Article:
As a spinout from Aventis S.A., or Aventis in 2000, we began as a chemistry and animal health services company, providing contract research services to third parties. Through the provision of these contract research and development services, we built significant expertise in parasitic infections and drug discovery, including expanded animal health capabilities. This contract research and development services business, which we refer to as our services business, generated substantially all of our revenues until we completed the sale of the services business to Accuratus Lab Services, Inc. in July 2015, as described further in the “Recent Developments” section below. Since our formation, we have discovered a number of proprietary compounds, primarily within our cyclophilin inhibitor platform. Our two lead compounds from our cyclophilin inhibitor platform include SCY-641, a compound licensed to Dechra Ltd. in 2012 for clinical development for the treatment of dog dry eye, and SCY-635, a compound licensed to Waterstone in October 2014 for the treatment of viral diseases in humans. In November 2015, Dechra notified us of its intention to terminate its license agreement for the development of SCY-641 effective May 2016. The successful sale of our services business, as well as the licensing of the two lead compounds from our cyclophilin inhibitor platform, allows us to focus our resources on the development of SCY-078.
In 2013, we exclusively licensed SCY-078 from Merck Sharp & Dohme, or Merck, in the field of human health, and Merck transferred to us the investigational new drug application on file with the U.S. Food and Drug Administration, or the FDA, as well as all data Merck had developed for the compound, plus active pharmaceutical ingredient and tablets. In 2014, Merck assigned all the patents related to SCY-078 to us.

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We are an emerging growth company. Under the Jumpstart Our Business Startups Act of 2012, or JOBS Act, emerging growth companies can delay adopting new or revised accounting standards until such time of those standards apply to private companies. We have irrevocably elected not to adopt this exemption from new or revised accounting standards, and therefore, we will be subject to the same new or revised accounting standards as other public companies that are not “emerging growth companies.”

Recent Developments
SCY-078 Development
We are currently conducting a multicenter Phase 2 study with primary endpoints of safety, tolerability, and pharmacokinetics of the oral formulation of SCY-078 as step-down treatment in patients initially treated with echinocandin therapy for invasive  Candida  infections. The enrollment into the study continues but has been slower than anticipated. New investigational sites have been opened in the US and we are opening additional investigational sites in Latin America and Europe. Investigational sites are currently operating under the latest protocol amendment, which was designed to facilitate enrollment, and we continue to consider whether further protocol amendments may be appropriate. We expect these measures to increase enrollment into the study. In addition, as we collect data on the enrolled patients, we will continue to assess the actual number of patients required to achieve the study objectives. We expect to complete the study and to report top line data in the first half of 2016.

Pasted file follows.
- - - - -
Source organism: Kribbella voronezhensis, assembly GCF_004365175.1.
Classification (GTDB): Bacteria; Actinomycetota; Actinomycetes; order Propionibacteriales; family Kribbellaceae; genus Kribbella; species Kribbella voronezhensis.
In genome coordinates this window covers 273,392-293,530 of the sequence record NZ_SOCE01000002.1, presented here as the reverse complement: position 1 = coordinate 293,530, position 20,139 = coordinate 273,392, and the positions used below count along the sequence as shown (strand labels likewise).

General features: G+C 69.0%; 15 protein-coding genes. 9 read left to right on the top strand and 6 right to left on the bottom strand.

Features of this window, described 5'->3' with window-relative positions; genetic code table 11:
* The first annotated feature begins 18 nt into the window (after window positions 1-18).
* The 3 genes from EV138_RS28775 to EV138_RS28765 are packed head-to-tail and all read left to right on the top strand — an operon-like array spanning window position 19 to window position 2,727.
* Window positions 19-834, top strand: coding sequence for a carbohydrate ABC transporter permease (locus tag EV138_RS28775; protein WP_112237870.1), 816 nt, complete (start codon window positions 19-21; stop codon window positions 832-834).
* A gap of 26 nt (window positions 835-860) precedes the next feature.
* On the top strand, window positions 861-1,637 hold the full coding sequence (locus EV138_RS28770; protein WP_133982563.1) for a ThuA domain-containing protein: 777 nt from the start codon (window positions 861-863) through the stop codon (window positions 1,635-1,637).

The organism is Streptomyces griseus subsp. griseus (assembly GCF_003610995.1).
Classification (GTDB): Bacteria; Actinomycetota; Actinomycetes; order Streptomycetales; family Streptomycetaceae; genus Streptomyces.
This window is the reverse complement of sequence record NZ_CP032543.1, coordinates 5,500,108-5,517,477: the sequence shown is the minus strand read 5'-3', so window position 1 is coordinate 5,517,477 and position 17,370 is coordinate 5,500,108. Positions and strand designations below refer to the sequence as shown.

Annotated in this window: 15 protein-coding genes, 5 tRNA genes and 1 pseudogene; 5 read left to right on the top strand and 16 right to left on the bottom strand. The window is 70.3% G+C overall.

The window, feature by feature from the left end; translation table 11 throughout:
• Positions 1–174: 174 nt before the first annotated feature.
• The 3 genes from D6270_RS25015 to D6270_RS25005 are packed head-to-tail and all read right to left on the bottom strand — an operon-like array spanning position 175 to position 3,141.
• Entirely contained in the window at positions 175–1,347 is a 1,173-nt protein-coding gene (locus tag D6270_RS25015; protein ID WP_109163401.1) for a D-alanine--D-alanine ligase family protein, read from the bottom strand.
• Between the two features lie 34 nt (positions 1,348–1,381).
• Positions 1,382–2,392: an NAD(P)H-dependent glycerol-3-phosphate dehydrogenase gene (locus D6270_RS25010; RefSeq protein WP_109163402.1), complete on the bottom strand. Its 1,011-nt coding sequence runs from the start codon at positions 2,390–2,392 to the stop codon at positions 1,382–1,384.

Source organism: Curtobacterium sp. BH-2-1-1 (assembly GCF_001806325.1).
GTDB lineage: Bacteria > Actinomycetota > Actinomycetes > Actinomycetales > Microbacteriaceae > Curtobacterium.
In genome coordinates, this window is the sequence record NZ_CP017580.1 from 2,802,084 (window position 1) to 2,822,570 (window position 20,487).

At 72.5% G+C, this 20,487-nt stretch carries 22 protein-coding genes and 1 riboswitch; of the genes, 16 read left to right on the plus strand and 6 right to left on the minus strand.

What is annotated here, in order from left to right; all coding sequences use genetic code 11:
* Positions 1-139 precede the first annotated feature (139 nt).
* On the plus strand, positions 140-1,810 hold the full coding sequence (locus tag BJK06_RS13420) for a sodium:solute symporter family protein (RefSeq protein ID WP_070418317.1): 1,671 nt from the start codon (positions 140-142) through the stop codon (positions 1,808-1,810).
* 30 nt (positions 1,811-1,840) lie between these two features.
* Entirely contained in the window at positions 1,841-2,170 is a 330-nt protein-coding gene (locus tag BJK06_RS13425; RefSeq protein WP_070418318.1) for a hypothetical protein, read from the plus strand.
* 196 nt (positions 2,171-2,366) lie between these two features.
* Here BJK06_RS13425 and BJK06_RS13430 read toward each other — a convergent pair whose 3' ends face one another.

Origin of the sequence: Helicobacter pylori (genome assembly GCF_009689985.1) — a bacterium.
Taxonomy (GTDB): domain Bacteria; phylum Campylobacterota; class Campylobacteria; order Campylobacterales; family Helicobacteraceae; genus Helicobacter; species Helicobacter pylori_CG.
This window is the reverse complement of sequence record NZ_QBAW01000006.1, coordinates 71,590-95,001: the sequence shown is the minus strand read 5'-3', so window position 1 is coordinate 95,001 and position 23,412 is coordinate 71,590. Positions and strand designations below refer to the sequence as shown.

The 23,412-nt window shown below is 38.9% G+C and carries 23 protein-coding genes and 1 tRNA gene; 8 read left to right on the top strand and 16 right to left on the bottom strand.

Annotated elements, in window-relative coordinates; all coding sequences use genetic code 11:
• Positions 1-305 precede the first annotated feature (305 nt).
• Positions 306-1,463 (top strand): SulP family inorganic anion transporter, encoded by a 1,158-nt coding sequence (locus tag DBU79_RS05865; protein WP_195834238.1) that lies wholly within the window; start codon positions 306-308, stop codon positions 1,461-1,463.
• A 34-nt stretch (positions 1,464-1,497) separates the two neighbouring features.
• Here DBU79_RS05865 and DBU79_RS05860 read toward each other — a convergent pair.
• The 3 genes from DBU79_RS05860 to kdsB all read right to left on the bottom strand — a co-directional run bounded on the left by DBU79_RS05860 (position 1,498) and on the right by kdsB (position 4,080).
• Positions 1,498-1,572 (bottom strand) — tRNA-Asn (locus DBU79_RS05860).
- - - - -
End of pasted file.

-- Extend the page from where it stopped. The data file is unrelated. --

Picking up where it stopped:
We have developed an IV formulation of SCY-078. We submitted to the FDA the data package, including data from our IND-enabling studies, to support the start of the first Phase 1 study with the IV formulation. The FDA has accepted our data package and we have recently initiated enrollment in the first Phase 1 study.
The oral formulation of SCY-078 has been granted QIDP designation and fast track designation by the FDA. We recently submitted applications to the FDA for QIDP designation and fast track designation for the IV formulation of SCY-078. The fast track designation, coupled with the QIDP designation, allows for a potentially accelerated path to approval and underscores the FDA's understanding of the critical need for new and varied treatments for life-threatening invasive fungal infections.